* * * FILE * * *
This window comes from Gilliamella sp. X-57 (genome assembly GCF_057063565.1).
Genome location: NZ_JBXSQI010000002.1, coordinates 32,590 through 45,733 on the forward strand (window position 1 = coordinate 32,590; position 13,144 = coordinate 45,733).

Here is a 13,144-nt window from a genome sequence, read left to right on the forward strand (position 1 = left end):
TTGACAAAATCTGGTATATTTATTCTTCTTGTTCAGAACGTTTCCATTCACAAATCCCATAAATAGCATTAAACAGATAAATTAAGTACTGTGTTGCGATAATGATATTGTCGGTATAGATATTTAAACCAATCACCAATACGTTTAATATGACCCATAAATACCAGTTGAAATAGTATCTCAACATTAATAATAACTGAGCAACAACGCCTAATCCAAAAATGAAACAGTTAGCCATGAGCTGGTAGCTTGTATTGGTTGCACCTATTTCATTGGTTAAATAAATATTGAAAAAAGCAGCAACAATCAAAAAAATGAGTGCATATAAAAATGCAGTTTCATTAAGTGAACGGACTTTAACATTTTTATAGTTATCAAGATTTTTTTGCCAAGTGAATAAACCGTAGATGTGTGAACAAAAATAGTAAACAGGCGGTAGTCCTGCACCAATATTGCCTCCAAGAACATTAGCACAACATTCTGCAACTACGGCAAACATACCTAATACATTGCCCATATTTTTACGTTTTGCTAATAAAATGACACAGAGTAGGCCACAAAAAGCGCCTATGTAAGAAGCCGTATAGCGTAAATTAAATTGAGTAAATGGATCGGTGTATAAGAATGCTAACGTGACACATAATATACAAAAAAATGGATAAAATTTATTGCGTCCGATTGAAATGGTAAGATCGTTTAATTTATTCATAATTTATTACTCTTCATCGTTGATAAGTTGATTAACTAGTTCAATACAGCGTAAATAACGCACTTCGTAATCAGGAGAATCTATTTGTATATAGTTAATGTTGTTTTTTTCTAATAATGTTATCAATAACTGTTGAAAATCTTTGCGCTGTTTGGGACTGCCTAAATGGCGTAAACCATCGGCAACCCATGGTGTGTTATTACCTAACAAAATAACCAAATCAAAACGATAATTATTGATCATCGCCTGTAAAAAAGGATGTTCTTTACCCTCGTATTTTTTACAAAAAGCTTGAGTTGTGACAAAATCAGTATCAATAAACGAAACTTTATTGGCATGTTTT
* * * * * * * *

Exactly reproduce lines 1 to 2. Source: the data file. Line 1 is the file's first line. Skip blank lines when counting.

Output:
This window comes from Gilliamella sp. X-57 (genome assembly GCF_057063565.1).
Genome location: NZ_JBXSQI010000002.1, coordinates 32,590 through 45,733 on the forward strand (window position 1 = coordinate 32,590; position 13,144 = coordinate 45,733).